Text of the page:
Why Dealers Don't Love Doing Lease Buyouts
In a buyout, the dealership purchases your leased vehicle directly from your bank for the buyout amount, adds your vehicle into its inventory then sells it back to you for the exact same amount. The dealership will then handle your registration with the DMV and terminate your lease.
Since the dealership sells the car for the same price at which it bought it, it nets no profit. In fact, because of accounting rules at some dealerships, a lease buyout may even look like a loss of profit. That's why dealerships might refuse to do the deal for you or may suggest they will do the paperwork for a flat charge. Some dealerships will do the deal for you as a courtesy if you leased the car there, but there is no guarantee of that.
There's a way to give a dealer an incentive to help you: Get your financing at the dealership. By doing this, the dealership will receive a small payment from the bank for setting up your loan. And because car dealerships have an array of lenders to choose from, the finance manager may be able to get you a lower interest rate for the buyout loan than you can get from your own bank or credit union.
To go this route, you should first get a preapproved car loan from your own bank or credit union. It's best to know the rate for which you can qualify early in the process, even though you might end up going with the dealer's financing.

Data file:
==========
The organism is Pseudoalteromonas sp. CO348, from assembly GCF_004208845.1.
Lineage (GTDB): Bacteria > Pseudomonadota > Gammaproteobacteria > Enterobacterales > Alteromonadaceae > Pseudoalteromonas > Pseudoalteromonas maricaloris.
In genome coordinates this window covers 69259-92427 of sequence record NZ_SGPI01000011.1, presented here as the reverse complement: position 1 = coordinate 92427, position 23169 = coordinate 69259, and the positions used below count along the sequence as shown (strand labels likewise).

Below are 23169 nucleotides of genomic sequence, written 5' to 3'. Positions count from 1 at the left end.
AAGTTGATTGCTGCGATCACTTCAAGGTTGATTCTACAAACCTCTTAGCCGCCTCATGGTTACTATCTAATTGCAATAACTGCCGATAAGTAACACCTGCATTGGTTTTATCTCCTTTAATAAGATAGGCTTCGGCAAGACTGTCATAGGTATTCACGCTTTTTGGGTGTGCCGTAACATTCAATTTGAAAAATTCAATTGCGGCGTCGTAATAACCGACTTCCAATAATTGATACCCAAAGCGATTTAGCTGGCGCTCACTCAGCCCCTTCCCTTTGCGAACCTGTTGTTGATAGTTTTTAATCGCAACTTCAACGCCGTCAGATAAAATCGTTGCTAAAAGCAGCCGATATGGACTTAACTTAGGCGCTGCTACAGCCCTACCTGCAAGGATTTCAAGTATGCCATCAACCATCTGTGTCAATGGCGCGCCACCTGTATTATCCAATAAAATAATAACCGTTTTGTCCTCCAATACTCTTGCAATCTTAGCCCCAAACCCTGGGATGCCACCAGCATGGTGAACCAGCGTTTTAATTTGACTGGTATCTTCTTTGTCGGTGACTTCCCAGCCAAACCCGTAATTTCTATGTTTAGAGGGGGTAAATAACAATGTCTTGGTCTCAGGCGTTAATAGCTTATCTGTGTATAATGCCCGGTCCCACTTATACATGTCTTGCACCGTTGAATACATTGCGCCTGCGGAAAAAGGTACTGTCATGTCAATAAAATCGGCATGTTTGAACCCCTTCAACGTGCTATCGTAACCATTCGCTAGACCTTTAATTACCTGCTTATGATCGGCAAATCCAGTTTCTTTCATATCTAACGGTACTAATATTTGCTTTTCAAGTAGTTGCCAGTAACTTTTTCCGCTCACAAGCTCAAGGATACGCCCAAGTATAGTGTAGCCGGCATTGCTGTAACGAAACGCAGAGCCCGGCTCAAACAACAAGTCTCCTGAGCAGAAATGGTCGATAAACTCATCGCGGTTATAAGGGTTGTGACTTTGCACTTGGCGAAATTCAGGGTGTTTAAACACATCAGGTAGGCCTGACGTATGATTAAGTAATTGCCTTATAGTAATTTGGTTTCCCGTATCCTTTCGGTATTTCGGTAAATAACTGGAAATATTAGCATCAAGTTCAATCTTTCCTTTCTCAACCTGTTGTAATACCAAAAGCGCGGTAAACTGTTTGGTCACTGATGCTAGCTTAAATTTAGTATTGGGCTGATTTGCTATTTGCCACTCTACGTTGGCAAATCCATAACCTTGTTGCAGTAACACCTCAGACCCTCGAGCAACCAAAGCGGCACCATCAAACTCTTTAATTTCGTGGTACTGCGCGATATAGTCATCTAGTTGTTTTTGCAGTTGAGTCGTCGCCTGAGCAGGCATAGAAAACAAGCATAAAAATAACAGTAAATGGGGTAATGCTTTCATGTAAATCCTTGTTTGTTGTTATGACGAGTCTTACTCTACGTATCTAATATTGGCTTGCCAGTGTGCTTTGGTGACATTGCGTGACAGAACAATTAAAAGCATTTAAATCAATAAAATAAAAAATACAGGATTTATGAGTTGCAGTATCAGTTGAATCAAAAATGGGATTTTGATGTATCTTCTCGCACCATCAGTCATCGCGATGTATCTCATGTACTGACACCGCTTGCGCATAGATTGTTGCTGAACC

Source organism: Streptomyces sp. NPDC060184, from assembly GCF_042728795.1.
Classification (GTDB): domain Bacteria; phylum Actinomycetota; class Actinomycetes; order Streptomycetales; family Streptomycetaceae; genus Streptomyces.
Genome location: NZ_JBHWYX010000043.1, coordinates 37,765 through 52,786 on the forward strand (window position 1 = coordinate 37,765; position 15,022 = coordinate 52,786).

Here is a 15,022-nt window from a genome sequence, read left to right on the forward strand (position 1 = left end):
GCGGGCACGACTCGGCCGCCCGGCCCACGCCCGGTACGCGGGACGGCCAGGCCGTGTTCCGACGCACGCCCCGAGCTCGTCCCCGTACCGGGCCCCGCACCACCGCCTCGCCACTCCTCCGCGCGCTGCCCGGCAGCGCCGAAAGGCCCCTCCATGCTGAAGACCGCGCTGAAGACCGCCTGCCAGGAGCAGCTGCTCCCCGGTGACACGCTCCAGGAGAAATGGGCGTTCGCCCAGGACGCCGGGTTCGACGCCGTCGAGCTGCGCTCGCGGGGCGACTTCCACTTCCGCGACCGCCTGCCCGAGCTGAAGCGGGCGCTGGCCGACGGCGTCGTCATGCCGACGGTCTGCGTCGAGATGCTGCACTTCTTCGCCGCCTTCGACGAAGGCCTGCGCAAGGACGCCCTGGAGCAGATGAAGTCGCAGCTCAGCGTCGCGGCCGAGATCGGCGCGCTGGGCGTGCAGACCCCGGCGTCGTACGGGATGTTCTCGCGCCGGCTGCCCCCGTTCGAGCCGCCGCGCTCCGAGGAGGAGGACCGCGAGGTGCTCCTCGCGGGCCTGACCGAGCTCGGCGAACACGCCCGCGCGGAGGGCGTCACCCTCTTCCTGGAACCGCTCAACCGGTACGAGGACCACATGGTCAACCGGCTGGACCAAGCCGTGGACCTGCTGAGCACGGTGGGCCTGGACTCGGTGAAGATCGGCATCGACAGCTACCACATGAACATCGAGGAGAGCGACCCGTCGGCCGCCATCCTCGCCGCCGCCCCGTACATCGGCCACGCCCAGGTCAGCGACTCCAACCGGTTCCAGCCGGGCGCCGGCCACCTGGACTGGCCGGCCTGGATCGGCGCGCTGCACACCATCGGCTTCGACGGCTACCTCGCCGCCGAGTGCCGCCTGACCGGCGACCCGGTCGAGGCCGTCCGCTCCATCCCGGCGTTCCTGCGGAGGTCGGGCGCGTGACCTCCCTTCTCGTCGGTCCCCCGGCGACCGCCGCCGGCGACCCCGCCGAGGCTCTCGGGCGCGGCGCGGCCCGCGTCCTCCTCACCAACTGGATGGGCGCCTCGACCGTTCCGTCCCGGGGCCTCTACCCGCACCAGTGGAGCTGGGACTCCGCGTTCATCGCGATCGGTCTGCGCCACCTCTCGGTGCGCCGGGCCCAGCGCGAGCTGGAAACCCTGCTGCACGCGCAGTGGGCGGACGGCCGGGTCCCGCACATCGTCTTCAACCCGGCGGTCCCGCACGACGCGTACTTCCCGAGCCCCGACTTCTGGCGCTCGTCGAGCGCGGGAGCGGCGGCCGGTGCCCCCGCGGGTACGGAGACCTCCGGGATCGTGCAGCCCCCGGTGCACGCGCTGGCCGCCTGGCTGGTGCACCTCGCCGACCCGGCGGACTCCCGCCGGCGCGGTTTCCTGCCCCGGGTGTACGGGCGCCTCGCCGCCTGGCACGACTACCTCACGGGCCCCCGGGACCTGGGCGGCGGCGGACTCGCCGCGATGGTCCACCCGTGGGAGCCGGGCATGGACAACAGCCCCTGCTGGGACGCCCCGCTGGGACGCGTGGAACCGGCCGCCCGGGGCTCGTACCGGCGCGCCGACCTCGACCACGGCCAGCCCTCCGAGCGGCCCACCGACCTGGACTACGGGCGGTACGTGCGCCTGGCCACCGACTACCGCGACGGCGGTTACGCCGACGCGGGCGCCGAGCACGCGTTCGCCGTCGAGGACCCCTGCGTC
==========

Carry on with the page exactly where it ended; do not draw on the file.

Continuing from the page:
Then, to see if you can get a lower buyout amount, call a dealership that sells your vehicle's brand and speak to someone in the finance department. Ask the manager if the car's residual amount is negotiable. If it is, call the bank that holds your lease and try to negotiate a lower buyout amount. Be sure to tell the bank you'd like to buy the vehicle yourself. Most banks won't negotiate a lower buyout, but occasionally some will to avoid the hassle of taking back the car and selling it at auction. So it doesn't hurt to ask.
Finally, set up an appointment with a dealership that sells your car's brand to work out the buyout. Make it for a slow time, such as a weekday. Dealerships may be reluctant to complete a lease buyout over a weekend or on a holiday.
Ending the Lease Cycle
For millions of people, leasing is perfect. But if you'd like to get out of the leasing cycle and move into ownership, a lease buyout can be a great way to do just that. If you're currently leasing a car you love, it's in good shape and you can get a good deal, this should be the first car you consider.